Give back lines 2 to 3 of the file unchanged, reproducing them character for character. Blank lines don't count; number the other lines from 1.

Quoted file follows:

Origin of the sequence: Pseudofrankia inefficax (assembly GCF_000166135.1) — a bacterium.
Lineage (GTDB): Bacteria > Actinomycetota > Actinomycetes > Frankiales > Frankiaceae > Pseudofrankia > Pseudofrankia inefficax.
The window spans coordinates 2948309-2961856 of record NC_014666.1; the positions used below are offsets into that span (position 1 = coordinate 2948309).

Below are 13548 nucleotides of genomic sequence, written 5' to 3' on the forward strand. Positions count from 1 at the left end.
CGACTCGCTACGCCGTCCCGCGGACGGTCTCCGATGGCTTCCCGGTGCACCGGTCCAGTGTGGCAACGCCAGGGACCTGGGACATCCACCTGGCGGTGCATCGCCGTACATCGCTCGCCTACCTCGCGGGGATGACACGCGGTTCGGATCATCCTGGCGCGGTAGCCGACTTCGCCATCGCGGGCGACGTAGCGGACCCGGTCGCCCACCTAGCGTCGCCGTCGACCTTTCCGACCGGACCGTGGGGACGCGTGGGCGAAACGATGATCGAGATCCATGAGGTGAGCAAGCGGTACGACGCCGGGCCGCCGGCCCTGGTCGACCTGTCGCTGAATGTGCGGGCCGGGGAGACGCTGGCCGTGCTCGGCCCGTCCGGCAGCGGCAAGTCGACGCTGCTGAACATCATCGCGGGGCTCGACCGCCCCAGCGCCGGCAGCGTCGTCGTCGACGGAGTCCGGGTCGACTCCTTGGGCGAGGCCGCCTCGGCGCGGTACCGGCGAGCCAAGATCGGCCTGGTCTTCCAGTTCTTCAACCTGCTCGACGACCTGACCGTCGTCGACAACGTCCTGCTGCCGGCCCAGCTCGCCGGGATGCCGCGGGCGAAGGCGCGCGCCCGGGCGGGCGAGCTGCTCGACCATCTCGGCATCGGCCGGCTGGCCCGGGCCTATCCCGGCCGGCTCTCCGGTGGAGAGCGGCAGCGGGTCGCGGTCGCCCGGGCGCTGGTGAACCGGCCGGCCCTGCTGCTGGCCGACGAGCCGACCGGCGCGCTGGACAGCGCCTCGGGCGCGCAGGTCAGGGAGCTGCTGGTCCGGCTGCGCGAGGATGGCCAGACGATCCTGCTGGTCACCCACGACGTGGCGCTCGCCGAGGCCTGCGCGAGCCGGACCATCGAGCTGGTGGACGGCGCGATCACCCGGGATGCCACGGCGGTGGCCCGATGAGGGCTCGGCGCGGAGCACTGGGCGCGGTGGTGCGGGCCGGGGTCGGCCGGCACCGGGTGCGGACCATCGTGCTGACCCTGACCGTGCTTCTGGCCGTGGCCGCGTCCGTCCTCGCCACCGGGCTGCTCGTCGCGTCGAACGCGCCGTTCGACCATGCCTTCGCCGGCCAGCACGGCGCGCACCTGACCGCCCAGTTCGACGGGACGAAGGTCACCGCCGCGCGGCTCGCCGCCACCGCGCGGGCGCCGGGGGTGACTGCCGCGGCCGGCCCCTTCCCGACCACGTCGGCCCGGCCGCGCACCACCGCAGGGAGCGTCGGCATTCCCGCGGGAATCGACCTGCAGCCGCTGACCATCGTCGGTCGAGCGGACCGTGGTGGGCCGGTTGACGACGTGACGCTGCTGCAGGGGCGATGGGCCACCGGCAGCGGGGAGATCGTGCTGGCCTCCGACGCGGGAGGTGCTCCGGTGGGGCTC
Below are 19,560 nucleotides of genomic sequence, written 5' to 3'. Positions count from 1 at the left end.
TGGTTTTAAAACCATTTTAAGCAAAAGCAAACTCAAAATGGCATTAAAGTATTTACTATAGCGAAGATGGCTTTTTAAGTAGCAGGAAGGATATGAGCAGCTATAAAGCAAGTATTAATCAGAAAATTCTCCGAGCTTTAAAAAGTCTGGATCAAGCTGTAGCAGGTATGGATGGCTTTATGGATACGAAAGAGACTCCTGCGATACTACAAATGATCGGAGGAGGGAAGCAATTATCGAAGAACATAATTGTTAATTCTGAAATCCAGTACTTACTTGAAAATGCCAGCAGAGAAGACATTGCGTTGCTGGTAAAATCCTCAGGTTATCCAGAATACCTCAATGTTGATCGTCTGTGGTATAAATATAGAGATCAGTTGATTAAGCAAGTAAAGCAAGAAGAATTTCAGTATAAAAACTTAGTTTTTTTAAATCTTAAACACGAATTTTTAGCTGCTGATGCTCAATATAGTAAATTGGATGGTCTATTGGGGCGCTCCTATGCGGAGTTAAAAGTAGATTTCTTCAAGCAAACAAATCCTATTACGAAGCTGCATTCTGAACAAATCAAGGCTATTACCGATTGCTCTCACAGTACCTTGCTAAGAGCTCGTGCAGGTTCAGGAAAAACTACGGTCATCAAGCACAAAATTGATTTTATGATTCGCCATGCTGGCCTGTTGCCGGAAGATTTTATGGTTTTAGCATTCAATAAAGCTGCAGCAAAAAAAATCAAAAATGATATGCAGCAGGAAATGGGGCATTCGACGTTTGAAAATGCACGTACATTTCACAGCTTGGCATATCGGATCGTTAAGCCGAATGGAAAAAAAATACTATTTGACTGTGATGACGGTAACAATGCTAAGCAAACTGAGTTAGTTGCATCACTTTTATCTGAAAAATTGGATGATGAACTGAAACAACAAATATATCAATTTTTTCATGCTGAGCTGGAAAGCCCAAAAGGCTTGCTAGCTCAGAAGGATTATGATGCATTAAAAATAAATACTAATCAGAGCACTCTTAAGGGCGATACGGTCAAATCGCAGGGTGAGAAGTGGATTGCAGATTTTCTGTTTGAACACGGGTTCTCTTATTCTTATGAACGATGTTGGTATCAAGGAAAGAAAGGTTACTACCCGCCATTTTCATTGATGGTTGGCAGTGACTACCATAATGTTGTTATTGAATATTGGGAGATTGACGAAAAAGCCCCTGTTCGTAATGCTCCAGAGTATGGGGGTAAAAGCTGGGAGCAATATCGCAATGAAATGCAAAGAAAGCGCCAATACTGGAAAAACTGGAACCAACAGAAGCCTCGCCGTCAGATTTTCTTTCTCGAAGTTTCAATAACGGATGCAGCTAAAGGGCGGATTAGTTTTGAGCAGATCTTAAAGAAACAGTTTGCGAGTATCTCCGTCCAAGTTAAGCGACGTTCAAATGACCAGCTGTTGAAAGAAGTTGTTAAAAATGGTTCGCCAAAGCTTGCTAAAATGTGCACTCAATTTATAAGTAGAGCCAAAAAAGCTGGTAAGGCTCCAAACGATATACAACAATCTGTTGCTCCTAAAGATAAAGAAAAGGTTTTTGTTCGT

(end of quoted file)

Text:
Lineage (GTDB): Bacteria > Actinomycetota > Actinomycetes > Frankiales > Frankiaceae > Pseudofrankia > Pseudofrankia inefficax.
The window spans coordinates 2948309-2961856 of record NC_014666.1; the positions used below are offsets into that span (position 1 = coordinate 2948309).